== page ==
Getting LLVM Bitcode with Clang from Android — Take II

Posted on November 9, 2015 by Marko Dimjašević

A couple of months ago I thought I got it — that I can successfully get LLVM bitcode for a Bluetooth module from the Android Open Source Project (AOSP). As it turns out, that was not the case assuming the approach described in that blog post. The problem is that the output of that compilation process looked like a wasteland: Clang exited with lots of errors, only some bitcode files were generated, but they were definitely not linked together, hence not usable.

Courtesy of daniel.stark

Here is why and how to actually get a linked LLVM bitcode file for the Bluetooth module.

The reason you might want a bitcode version of a code base is because you want to do program analysis on it. Until recently I wasn’t aware of a general approach that would take an arbitrary program or library project written in C/C++ and compile it to LLVM bitcode. One would usually have to tweak the build system of the project in order to make it LLVM bitcode emitting-friendly. Enter Whole Program LLVM. The Whole Program LLVM tool takes the arbitrary project’s build system, runs it, but at the same time except getting native code, in a smart way gets bitcode as well. In essence, it first invokes a compiler as usual, but then invokes it again on the same target file with the same options, but this time with flags for outputting LLVM bitcode. A file system path to the generated bitcode file is stored in the object file generated in the first step, and in the end the Whole Program LLVM tool links together all such bitcode files. Woot!

Unfortunately, following directions from WLLVM’s readme didn’t do when I tried to get LLVM bitcode for the Bluetooth module in Android. The reason is that the GNU make-based build system in Android is quite complex, and simply changing values of CC and CXX environment variables on the command line didn’t do the trick. Here is what I had to do to get it working, i.e. to get bitcode for the Bluetooth module:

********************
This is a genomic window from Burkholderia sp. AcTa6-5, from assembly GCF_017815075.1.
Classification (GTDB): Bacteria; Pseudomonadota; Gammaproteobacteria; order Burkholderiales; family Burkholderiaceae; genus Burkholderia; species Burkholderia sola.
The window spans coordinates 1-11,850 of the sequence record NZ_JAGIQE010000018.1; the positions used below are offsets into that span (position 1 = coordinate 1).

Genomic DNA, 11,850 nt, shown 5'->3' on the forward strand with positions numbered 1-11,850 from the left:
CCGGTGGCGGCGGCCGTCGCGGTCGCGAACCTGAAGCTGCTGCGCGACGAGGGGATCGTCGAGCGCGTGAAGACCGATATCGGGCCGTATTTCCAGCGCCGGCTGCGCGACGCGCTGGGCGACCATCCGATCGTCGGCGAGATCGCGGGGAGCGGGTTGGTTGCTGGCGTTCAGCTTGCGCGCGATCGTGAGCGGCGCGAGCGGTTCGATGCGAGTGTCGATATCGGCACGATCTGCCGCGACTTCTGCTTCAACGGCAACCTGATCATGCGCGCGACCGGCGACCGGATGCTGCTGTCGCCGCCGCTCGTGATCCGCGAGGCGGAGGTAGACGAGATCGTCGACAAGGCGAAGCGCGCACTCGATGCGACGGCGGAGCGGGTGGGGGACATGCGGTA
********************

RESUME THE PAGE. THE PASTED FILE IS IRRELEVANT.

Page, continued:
1. Download the Whole Program LLVM tool (wllvm) from

  2. Add wllvm’s directory to the PATH_variable:

	export PATH=$PATH:/path/to/wllvm
  1. Set the compiler to be used by wllvm to Clang:
	export LLVM_COMPILER=clang
  1. For wllvm set a path to LLVM tools to the local prebuilt version distributed with AOSP:
	export LLVM_COMPILER_PATH=/path/to/android-repo/
  1. The trick is in not following instructions from the wllvm website, but dirty-hacking AOSP’s build system. In particular, modify its build/core/clang/ such that CLANG and CLANG_CXX have the following values:
	CLANG := /path/to/wllvm
	CLANG_CXX := /path/to/wllvm++
  1. Set LOCAL_CLANG:=true in build/core/

  2. Run the build process (Replace aosp_x86-eng with your target). The wllvm tool will likely give bunch of warnings on unknown parameters, but it’s safe to ignore the warnings:

	source build/
	lunch aosp_x86-eng
	make -j32 Bluetooth
  1. Now all object files have a section called .llvm_bc created by wllvm. The section contains a path to the respective .bc file for the native code object file. This is also true for the shared library of interest (i.e. the Bluetooth module with a JNI interface), namely You can make sure this is the case by executing:
	objdump -h out/target/product/generic_x86
  1. Link all of the bitcode into a single whole-library bitcode file. The extract-bc tool is part of the Whole Program LLVM project:
	extract-bc out/target/product/generic_x86/
  1. The resulting file is:

Out of curiosity, I tried to do the same for the whole AOSP code base (i.e. by running make instead of make Bluetooth), but that resulted in errors. I informed authors of the Whole Program LLVM tool about it, so let’s see if they can fix that.